From MASN’s Roch Kubatko comes word that the Orioles have completed a contract extension with center fielder Adam Jones and are planning to announce the deal at a press conference Sunday.
Initial reports had the extension reaching over $100 million, but FOX Sports’ Ken Rosenthal reported Friday that it’s closer to $85 million. Over six years.
Jones, 26, entered play Sunday with a .310/.353/.594 batting line, 14 home runs, seven stolen bases and 31 RBI. He was to be eligible for salary arbitration for the final time in 2013.
This contract buys out his first five years of free agency and will keep him in Baltimore through age 33.
If Jones is truly ready to sustain an elite level of offensive production, it should be a good deal for both sides.
UPDATE, 7:32 PM: According to Dan Connolly of the Baltimore Sun, the contract is for six years at $88.5 million. It’s the largest deal in O’s history and makes him the second-highest paid center fielder in MLB.
The Rockies are looking for a “front-of-rotation-type pitcher,” per Jeff Passan of Yahoo Sports. He notes that the club is also in on free agent slugger Mark Trumbo.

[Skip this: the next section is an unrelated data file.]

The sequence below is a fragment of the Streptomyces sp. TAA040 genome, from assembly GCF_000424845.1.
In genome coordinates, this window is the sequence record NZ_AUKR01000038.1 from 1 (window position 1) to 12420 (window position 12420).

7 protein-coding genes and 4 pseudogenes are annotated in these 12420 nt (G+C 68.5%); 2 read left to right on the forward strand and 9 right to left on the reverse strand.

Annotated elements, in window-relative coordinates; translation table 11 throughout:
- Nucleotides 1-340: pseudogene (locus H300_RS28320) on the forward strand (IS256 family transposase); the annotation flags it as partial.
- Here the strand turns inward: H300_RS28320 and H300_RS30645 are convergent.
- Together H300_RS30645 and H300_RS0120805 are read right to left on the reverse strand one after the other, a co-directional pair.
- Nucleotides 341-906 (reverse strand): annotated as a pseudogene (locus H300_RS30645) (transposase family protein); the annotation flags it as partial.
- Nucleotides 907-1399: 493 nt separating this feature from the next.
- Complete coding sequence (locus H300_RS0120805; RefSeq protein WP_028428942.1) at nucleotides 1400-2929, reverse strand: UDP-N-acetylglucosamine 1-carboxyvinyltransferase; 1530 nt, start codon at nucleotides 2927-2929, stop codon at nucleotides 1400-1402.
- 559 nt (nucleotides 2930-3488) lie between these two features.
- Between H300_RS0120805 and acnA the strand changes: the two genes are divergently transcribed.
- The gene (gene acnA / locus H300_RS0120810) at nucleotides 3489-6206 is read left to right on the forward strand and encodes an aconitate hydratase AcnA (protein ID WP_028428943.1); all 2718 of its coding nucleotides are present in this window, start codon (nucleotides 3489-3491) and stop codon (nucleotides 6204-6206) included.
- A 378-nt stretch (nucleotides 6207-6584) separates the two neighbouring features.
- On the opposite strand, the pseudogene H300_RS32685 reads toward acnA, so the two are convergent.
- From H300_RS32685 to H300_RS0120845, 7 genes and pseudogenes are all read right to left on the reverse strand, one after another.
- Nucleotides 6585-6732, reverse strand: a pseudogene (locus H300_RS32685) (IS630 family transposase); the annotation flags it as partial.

Starting pitching has not been the Rockies’ strong suit in recent years. The club had baseball’s fifth-worst rotation ERA in baseball this past season at 4.79. It’s tough to entice big-name free agent pitchers to pitch given how their stats are adversely affected by the hitter-friendly nature of Coors Field. Trading would be one way around that.
Though Chris Sale is off the board, the Rockies could still try to pry Chris Archer from the Rays or Jose Quintana from the White Sox.
As presently constructed, the Rockies’ rotation includes Chad Bettis, Tyler Chatwood, Jon Gray, Tyler Anderson, and German Marquez.
SB Nation’s Chris Cotillo passes along an interesting piece of information. New Yankees OF/DH Matt Holliday has a no-trade clause in his contract that allows him to block a trade to exactly one team: the Athletics.
Holliday was briefly a member of the A’s back in 2009. He had a decent two months in Oakland, so it isn’t as if he feels he couldn’t produce there. However, the A’s do play their home games at Oakland Alameda Coliseum, which is the fifth-oldest stadium in baseball, having opened in 1966. You may recall that the Coliseum has had some issues recently. Three years ago, the coaches’ bathroom overflowed with sewage and sewage also came out of faucets. Earlier this year, there were more plumbing issues as the Yankees’ clubhouse toilet was backed up and water overflowed into the dugout. It’s understandable why Holliday might not want to play half his games there.